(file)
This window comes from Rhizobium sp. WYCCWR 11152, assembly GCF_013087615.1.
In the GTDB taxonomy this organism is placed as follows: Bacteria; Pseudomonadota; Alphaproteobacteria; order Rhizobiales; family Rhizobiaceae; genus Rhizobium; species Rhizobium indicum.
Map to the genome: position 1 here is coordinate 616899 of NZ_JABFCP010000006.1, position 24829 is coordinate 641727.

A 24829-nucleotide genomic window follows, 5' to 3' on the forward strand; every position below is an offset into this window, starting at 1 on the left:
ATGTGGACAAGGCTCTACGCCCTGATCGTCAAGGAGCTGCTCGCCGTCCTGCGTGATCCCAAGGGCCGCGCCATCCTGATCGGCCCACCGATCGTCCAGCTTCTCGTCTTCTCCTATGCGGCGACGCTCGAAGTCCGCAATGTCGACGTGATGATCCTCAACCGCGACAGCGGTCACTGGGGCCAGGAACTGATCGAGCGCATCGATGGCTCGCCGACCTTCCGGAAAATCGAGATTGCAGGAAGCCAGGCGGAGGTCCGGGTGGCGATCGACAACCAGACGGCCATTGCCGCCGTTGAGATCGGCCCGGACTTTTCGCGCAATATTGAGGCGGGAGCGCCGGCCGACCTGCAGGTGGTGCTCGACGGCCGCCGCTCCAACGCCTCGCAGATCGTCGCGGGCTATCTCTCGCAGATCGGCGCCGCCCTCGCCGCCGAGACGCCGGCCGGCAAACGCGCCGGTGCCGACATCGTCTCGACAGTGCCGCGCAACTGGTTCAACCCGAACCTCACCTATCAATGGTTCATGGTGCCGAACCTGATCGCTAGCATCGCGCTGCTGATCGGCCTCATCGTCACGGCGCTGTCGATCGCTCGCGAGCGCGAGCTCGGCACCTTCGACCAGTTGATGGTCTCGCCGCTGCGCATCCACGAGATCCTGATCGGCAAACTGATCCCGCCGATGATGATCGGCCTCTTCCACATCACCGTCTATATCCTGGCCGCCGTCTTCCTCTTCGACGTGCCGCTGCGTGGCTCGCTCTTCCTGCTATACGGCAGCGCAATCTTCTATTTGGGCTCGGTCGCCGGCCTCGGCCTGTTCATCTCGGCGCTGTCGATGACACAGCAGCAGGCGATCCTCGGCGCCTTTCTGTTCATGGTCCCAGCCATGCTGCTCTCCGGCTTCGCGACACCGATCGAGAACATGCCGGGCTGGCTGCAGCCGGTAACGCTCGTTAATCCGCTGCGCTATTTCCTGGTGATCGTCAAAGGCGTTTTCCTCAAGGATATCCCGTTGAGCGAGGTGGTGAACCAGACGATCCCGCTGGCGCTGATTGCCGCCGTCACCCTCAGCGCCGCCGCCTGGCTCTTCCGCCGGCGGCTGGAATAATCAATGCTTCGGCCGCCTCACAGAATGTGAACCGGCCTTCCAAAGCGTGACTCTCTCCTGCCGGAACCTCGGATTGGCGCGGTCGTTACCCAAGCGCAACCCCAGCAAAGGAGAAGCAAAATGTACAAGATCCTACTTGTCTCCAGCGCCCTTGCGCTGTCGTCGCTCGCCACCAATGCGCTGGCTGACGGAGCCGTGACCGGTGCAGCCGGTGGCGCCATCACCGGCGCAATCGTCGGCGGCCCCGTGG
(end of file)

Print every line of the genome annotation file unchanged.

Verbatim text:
This window comes from Rhizobium sp. WYCCWR 11152, assembly GCF_013087615.1.
In the GTDB taxonomy this organism is placed as follows: Bacteria; Pseudomonadota; Alphaproteobacteria; order Rhizobiales; family Rhizobiaceae; genus Rhizobium; species Rhizobium indicum.
Map to the genome: position 1 here is coordinate 616899 of NZ_JABFCP010000006.1, position 24829 is coordinate 641727.

A 24829-nucleotide genomic window follows, 5' to 3' on the forward strand; every position below is an offset into this window, starting at 1 on the left:
ATGTGGACAAGGCTCTACGCCCTGATCGTCAAGGAGCTGCTCGCCGTCCTGCGTGATCCCAAGGGCCGCGCCATCCTGATCGGCCCACCGATCGTCCAGCTTCTCGTCTTCTCCTATGCGGCGACGCTCGAAGTCCGCAATGTCGACGTGATGATCCTCAACCGCGACAGCGGTCACTGGGGCCAGGAACTGATCGAGCGCATCGATGGCTCGCCGACCTTCCGGAAAATCGAGATTGCAGGAAGCCAGGCGGAGGTCCGGGTGGCGATCGACAACCAGACGGCCATTGCCGCCGTTGAGATCGGCCCGGACTTTTCGCGCAATATTGAGGCGGGAGCGCCGGCCGACCTGCAGGTGGTGCTCGACGGCCGCCGCTCCAACGCCTCGCAGATCGTCGCGGGCTATCTCTCGCAGATCGGCGCCGCCCTCGCCGCCGAGACGCCGGCCGGCAAACGCGCCGGTGCCGACATCGTCTCGACAGTGCCGCGCAACTGGTTCAACCCGAACCTCACCTATCAATGGTTCATGGTGCCGAACCTGATCGCTAGCATCGCGCTGCTGATCGGCCTCATCGTCACGGCGCTGTCGATCGCTCGCGAGCGCGAGCTCGGCACCTTCGACCAGTTGATGGTCTCGCCGCTGCGCATCCACGAGATCCTGATCGGCAAACTGATCCCGCCGATGATGATCGGCCTCTTCCACATCACCGTCTATATCCTGGCCGCCGTCTTCCTCTTCGACGTGCCGCTGCGTGGCTCGCTCTTCCTGCTATACGGCAGCGCAATCTTCTATTTGGGCTCGGTCGCCGGCCTCGGCCTGTTCATCTCGGCGCTGTCGATGACACAGCAGCAGGCGATCCTCGGCGCCTTTCTGTTCATGGTCCCAGCCATGCTGCTCTCCGGCTTCGCGACACCGATCGAGAACATGCCGGGCTGGCTGCAGCCGGTAACGCTCGTTAATCCGCTGCGCTATTTCCTGGTGATCGTCAAAGGCGTTTTCCTCAAGGATATCCCGTTGAGCGAGGTGGTGAACCAGACGATCCCGCTGGCGCTGATTGCCGCCGTCACCCTCAGCGCCGCCGCCTGGCTCTTCCGCCGGCGGCTGGAATAATCAATGCTTCGGCCGCCTCACAGAATGTGAACCGGCCTTCCAAAGCGTGACTCTCTCCTGCCGGAACCTCGGATTGGCGCGGTCGTTACCCAAGCGCAACCCCAGCAAAGGAGAAGCAAAATGTACAAGATCCTACTTGTCTCCAGCGCCCTTGCGCTGTCGTCGCTCGCCACCAATGCGCTGGCTGACGGAGCCGTGACCGGTGCAGCCGGTGGCGCCATCACCGGCGCAATCGTCGGCGGCCCCGTGG